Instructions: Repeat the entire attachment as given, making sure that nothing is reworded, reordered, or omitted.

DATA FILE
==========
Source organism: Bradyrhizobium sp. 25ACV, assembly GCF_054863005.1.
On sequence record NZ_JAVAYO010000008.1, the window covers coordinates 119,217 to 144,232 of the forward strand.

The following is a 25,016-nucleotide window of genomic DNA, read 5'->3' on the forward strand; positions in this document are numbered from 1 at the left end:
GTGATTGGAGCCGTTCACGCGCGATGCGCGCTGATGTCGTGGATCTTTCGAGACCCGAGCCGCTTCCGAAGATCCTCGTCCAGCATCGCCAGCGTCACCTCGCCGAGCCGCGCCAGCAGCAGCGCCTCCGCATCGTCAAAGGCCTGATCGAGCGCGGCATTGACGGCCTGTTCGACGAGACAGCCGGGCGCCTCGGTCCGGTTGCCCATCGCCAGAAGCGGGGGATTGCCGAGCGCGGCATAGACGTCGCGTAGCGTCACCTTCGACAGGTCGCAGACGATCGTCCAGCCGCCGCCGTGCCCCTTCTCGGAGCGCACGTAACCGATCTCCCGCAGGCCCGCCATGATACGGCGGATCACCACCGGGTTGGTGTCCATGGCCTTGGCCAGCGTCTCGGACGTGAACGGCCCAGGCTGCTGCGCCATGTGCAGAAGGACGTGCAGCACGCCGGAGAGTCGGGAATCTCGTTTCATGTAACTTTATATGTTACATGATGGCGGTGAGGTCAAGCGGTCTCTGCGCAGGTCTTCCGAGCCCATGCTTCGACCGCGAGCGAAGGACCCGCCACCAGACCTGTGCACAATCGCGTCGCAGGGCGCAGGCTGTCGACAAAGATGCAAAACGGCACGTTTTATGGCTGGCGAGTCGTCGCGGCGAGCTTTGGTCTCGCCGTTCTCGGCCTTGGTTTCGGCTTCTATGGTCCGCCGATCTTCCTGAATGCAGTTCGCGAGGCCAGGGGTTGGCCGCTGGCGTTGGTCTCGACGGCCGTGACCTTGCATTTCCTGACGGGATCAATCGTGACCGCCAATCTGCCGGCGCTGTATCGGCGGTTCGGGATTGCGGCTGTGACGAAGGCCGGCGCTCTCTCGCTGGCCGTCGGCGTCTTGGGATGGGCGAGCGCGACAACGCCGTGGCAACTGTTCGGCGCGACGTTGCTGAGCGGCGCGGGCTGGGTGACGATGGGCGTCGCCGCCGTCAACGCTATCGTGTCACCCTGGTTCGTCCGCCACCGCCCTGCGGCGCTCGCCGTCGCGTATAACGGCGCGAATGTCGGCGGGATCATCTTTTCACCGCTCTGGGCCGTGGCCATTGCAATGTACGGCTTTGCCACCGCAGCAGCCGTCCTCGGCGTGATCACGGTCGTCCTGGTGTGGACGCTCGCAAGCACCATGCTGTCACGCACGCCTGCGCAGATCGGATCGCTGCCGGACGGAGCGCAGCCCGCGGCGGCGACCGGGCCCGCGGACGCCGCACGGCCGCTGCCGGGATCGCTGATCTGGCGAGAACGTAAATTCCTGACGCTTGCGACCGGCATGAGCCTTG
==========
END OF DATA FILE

Source organism: Bradyrhizobium sp. 25ACV, assembly GCF_054863005.1.
On sequence record NZ_JAVAYO010000008.1, the window covers coordinates 119,217 to 144,232 of the forward strand.

The following is a 25,016-nucleotide window of genomic DNA, read 5'->3' on the forward strand; positions in this document are numbered from 1 at the left end:
GTGATTGGAGCCGTTCACGCGCGATGCGCGCTGATGTCGTGGATCTTTCGAGACCCGAGCCGCTTCCGAAGATCCTCGTCCAGCATCGCCAGCGTCACCTCGCCGAGCCGCGCCAGCAGCAGCGCCTCCGCATCGTCAAAGGCCTGATCGAGCGCGGCATTGACGGCCTGTTCGACGAGACAGCCGGGCGCCTCGGTCCGGTTGCCCATCGCCAGAAGCGGGGGATTGCCGAGCGCGGCATAGACGTCGCGTAGCGTCACCTTCGACAGGTCGCAGACGATCGTCCAGCCGCCGCCGTGCCCCTTCTCGGAGCGCACGTAACCGATCTCCCGCAGGCCCGCCATGATACGGCGGATCACCACCGGGTTGGTGTCCATGGCCTTGGCCAGCGTCTCGGACGTGAACGGCCCAGGCTGCTGCGCCATGTGCAGAAGGACGTGCAGCACGCCGGAGAGTCGGGAATCTCGTTTCATGTAACTTTATATGTTACATGATGGCGGTGAGGTCAAGCGGTCTCTGCGCAGGTCTTCCGAGCCCATGCTTCGACCGCGAGCGAAGGACCCGCCACCAGACCTGTGCACAATCGCGTCGCAGGGCGCAGGCTGTCGACAAAGATGCAAAACGGCACGTTTTATGGCTGGCGAGTCGTCGCGGCGAGCTTTGGTCTCGCCGTTCTCGGCCTTGGTTTCGGCTTCTATGGTCCGCCGATCTTCCTGAATGCAGTTCGCGAGGCCAGGGGTTGGCCGCTGGCGTTGGTCTCGACGGCCGTGACCTTGCATTTCCTGACGGGATCAATCGTGACCGCCAATCTGCCGGCGCTGTATCGGCGGTTCGGGATTGCGGCTGTGACGAAGGCCGGCGCTCTCTCGCTGGCCGTCGGCGTCTTGGGATGGGCGAGCGCGACAACGCCGTGGCAACTGTTCGGCGCGACGTTGCTGAGCGGCGCGGGCTGGGTGACGATGGGCGTCGCCGCCGTCAACGCTATCGTGTCACCCTGGTTCGTCCGCCACCGCCCTGCGGCGCTCGCCGTCGCGTATAACGGCGCGAATGTCGGCGGGATCATCTTTTCACCGCTCTGGGCCGTGGCCATTGCAATGTACGGCTTTGCCACCGCAGCAGCCGTCCTCGGCGTGATCACGGTCGTCCTGGTGTGGACGCTCGCAAGCACCATGCTGTCACGCACGCCTGCGCAGATCGGATCGCTGCCGGACGGAGCGCAGCCCGCGGCGGCGACCGGGCCCGCGGACGCCGCACGGCCGCTGCCGGGATCGCTGATCTGGCGAGAACGTAAATTCCTGACGCTTGCGACCGGCATGAGCCTTG